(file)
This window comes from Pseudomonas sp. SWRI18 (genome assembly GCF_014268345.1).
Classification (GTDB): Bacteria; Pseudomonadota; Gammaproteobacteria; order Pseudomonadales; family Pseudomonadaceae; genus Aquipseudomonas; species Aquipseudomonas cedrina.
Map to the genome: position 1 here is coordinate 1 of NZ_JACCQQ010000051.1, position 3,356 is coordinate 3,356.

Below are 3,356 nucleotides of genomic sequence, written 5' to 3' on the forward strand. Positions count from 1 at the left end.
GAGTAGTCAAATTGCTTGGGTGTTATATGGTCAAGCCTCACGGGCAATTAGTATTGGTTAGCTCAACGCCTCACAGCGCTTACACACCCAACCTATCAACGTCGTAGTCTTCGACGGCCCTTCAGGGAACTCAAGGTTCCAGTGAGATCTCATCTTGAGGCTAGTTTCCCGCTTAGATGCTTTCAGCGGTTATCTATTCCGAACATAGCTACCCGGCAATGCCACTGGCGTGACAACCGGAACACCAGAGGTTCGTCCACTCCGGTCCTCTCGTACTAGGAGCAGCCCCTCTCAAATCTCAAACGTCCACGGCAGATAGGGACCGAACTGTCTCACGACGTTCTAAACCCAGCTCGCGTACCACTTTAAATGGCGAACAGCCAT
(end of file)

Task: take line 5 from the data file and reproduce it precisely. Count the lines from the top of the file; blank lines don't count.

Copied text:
GAGTAGTCAAATTGCTTGGGTGTTATATGGTCAAGCCTCACGGGCAATTAGTATTGGTTAGCTCAACGCCTCACAGCGCTTACACACCCAACCTATCAACGTCGTAGTCTTCGACGGCCCTTCAGGGAACTCAAGGTTCCAGTGAGATCTCATCTTGAGGCTAGTTTCCCGCTTAGATGCTTTCAGCGGTTATCTATTCCGAACATAGCTACCCGGCAATGCCACTGGCGTGACAACCGGAACACCAGAGGTTCGTCCACTCCGGTCCTCTCGTACTAGGAGCAGCCCCTCTCAAATCTCAAACGTCCACGGCAGATAGGGACCGAACTGTCTCACGACGTTCTAAACCCAGCTCGCGTACCACTTTAAATGGCGAACAGCCAT